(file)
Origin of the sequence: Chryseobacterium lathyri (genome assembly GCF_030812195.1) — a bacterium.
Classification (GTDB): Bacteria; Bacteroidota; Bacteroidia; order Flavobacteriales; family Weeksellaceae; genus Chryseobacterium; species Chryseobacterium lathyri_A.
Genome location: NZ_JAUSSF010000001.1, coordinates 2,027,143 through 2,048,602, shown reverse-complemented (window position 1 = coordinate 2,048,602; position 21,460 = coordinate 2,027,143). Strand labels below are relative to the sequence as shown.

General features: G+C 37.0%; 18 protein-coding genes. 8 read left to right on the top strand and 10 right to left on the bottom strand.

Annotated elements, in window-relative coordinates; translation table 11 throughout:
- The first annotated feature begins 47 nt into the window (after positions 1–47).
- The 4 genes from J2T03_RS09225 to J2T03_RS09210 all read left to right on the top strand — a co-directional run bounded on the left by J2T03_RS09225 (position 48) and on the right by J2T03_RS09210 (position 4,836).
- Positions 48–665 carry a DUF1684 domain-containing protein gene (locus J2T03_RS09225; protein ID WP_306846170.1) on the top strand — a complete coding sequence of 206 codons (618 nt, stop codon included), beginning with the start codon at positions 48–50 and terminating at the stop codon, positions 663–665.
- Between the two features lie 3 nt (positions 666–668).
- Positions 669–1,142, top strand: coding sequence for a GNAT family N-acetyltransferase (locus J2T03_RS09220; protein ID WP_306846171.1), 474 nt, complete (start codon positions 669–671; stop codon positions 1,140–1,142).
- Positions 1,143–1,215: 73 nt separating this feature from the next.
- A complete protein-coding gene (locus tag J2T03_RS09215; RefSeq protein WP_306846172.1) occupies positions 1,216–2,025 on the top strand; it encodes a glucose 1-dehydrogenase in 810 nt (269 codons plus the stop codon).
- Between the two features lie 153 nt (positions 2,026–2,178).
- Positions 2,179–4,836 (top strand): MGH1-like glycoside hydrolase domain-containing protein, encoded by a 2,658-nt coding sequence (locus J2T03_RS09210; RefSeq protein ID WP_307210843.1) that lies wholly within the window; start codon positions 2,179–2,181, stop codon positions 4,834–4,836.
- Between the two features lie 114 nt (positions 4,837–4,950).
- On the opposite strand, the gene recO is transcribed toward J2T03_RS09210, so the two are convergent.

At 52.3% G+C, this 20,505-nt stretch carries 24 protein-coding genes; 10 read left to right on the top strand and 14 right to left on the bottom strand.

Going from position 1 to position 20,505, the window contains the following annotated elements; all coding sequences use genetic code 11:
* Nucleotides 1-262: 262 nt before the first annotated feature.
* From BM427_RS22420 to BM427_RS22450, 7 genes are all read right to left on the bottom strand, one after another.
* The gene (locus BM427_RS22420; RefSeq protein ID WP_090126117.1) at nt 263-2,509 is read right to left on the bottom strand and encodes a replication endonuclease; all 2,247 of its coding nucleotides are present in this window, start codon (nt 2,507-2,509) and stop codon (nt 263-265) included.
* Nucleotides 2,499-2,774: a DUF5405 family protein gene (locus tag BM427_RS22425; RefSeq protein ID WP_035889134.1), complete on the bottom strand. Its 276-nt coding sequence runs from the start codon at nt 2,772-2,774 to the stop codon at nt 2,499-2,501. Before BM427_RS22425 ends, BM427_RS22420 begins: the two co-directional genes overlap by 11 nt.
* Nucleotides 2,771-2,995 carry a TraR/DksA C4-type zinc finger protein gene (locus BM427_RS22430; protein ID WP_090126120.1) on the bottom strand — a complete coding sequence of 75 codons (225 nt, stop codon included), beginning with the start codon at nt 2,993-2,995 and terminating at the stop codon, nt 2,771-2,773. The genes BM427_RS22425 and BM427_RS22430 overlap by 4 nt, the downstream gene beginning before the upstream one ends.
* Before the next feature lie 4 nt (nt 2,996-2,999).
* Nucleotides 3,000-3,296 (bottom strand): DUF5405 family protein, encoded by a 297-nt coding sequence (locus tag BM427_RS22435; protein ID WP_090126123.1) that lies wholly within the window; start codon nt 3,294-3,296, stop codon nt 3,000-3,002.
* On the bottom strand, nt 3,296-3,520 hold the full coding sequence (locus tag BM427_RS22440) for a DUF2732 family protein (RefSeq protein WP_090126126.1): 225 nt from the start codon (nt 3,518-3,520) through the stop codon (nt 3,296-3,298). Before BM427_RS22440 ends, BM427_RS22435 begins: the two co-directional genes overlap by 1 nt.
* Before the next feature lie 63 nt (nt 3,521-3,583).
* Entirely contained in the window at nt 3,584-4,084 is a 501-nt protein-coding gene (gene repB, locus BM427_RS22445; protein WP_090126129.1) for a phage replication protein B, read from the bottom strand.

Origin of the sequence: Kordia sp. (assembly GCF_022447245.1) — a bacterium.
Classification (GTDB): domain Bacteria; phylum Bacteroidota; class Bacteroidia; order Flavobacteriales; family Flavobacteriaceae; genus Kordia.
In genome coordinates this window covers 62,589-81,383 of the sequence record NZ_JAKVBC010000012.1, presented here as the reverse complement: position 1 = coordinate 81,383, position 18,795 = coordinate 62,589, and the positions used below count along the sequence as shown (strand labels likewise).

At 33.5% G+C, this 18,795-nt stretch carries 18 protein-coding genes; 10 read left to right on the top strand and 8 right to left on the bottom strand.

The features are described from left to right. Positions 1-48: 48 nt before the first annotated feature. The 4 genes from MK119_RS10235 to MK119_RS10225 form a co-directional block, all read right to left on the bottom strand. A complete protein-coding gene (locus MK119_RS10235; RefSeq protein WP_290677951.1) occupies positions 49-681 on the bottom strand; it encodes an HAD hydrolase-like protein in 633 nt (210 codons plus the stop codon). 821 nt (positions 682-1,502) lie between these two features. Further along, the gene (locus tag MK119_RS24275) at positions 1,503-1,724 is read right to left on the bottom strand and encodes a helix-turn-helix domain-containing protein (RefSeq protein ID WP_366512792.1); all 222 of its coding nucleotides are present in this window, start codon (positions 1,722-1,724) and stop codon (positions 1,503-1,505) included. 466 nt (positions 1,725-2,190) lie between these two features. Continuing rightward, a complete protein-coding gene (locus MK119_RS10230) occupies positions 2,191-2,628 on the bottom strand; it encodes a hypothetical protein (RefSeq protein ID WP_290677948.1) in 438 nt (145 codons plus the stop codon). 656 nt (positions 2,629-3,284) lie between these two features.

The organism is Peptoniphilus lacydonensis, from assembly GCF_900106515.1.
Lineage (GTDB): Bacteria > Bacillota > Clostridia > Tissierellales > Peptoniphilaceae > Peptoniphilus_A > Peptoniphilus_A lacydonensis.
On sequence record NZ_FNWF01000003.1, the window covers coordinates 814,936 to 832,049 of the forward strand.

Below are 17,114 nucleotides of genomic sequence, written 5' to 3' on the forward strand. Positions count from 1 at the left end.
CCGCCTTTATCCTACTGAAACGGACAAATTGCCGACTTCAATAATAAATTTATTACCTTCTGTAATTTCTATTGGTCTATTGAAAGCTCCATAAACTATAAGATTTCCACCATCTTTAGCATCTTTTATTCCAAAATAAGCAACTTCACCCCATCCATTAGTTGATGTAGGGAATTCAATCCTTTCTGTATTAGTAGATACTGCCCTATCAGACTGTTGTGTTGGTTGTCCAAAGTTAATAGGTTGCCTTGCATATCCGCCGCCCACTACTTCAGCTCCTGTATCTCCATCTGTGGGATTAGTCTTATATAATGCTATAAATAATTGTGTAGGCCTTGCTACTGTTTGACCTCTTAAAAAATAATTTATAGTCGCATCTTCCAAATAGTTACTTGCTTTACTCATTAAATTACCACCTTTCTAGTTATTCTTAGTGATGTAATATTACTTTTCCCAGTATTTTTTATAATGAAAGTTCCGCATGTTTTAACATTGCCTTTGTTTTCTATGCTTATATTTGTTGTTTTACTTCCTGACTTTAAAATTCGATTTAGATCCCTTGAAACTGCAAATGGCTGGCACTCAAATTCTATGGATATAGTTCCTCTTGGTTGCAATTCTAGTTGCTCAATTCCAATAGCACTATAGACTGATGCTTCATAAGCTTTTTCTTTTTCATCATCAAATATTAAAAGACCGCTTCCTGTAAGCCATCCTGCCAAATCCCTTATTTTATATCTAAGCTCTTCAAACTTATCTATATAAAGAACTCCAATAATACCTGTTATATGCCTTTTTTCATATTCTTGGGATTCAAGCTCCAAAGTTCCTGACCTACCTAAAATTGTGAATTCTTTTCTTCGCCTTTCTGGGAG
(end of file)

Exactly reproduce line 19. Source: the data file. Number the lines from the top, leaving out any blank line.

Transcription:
* Nucleotides 1-262: 262 nt before the first annotated feature.